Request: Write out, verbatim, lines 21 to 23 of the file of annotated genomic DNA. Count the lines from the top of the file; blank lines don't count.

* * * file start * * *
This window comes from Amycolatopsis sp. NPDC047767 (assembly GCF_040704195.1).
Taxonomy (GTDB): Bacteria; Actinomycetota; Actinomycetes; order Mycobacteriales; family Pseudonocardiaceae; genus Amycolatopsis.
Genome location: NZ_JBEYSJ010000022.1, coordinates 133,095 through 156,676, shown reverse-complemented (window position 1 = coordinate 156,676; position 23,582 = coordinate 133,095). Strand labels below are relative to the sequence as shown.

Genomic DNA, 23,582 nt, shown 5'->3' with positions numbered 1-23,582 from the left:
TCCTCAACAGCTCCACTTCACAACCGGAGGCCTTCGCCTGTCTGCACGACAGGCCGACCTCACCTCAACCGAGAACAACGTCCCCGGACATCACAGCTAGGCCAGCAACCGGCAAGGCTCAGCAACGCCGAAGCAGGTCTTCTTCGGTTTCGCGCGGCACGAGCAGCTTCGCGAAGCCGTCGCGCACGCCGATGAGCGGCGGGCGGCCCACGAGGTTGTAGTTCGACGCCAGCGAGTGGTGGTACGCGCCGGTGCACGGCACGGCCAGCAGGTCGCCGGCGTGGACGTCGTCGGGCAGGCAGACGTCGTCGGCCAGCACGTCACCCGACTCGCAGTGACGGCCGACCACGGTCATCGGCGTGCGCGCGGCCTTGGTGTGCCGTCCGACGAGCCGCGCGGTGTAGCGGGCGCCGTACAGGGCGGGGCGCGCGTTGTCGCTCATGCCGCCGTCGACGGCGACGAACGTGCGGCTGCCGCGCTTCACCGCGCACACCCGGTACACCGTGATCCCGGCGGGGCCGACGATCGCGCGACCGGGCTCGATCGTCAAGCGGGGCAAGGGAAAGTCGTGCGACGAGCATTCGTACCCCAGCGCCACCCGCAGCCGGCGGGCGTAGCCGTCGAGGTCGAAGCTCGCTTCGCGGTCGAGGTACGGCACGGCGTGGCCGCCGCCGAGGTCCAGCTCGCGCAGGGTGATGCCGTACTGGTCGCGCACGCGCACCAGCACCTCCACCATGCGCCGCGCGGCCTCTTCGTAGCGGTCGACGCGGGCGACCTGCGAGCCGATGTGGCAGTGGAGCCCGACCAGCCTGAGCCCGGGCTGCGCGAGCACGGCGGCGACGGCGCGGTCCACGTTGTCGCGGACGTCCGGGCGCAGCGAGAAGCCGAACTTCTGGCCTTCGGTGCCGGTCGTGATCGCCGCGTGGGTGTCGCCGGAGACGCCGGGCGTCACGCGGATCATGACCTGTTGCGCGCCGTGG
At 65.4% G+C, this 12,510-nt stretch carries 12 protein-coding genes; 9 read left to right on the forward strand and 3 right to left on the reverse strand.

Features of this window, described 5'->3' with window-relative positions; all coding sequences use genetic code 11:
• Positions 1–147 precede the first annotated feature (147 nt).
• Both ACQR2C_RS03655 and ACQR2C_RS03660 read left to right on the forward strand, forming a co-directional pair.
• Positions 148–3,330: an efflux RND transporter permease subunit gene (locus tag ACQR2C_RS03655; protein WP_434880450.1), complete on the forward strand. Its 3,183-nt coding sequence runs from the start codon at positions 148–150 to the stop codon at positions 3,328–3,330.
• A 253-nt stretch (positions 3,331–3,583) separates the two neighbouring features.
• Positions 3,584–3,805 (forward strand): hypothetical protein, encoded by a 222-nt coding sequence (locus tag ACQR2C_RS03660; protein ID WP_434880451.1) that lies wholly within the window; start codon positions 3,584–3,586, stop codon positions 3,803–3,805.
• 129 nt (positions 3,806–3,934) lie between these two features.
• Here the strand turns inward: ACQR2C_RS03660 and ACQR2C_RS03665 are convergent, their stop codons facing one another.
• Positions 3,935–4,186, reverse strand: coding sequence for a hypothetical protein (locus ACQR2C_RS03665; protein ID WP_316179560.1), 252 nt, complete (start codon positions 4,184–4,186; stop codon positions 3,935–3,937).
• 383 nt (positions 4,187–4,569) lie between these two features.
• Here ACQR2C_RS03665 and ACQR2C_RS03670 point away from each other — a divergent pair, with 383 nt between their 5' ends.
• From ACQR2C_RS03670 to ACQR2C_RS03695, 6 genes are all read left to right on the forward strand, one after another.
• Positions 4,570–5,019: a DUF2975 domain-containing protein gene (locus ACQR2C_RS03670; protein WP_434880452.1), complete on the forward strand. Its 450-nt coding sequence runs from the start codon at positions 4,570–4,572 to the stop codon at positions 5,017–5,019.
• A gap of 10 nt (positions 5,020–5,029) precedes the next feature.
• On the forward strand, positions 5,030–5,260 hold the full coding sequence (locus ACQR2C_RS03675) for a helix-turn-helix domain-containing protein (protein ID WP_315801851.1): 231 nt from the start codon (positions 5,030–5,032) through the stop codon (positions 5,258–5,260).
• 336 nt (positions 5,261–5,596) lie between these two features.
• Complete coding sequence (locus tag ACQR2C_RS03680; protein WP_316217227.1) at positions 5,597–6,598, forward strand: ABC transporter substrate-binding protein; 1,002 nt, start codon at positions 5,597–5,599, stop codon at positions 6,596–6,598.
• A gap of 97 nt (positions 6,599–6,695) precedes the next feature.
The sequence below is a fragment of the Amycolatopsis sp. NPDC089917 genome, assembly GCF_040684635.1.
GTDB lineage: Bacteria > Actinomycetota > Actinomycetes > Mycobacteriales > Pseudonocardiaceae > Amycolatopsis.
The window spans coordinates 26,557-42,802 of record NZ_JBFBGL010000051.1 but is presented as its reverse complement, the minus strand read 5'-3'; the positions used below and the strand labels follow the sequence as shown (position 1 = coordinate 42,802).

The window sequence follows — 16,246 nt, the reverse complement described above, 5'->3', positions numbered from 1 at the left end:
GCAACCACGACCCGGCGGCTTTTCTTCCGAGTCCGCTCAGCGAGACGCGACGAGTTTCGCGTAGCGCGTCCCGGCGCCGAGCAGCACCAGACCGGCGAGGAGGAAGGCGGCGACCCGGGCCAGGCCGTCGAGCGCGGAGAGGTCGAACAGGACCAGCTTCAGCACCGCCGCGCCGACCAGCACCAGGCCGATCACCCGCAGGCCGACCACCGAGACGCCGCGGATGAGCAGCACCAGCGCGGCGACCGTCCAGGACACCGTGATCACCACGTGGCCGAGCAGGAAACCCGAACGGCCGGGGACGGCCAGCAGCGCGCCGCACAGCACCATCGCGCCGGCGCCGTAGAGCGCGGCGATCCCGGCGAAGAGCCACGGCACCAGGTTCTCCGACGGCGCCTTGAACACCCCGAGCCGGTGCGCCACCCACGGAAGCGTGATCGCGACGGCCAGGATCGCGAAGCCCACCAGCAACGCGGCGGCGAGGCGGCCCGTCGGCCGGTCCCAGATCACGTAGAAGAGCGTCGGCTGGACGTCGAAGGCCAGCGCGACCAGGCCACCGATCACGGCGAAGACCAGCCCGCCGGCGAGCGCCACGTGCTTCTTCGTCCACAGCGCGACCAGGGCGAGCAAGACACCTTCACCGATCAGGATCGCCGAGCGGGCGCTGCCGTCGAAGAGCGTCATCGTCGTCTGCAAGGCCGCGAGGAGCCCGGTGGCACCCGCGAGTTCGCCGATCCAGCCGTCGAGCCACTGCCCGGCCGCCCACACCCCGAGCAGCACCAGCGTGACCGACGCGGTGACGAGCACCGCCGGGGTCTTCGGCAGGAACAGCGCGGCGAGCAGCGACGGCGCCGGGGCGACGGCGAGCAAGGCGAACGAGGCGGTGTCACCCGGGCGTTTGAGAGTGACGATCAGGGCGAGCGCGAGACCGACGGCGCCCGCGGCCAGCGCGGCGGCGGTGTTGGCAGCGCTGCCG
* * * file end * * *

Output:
• On the forward strand, positions 5,030–5,260 hold the full coding sequence (locus ACQR2C_RS03675) for a helix-turn-helix domain-containing protein (protein ID WP_315801851.1): 231 nt from the start codon (positions 5,030–5,032) through the stop codon (positions 5,258–5,260).
• 336 nt (positions 5,261–5,596) lie between these two features.
• Complete coding sequence (locus tag ACQR2C_RS03680; protein WP_316217227.1) at positions 5,597–6,598, forward strand: ABC transporter substrate-binding protein; 1,002 nt, start codon at positions 5,597–5,599, stop codon at positions 6,596–6,598.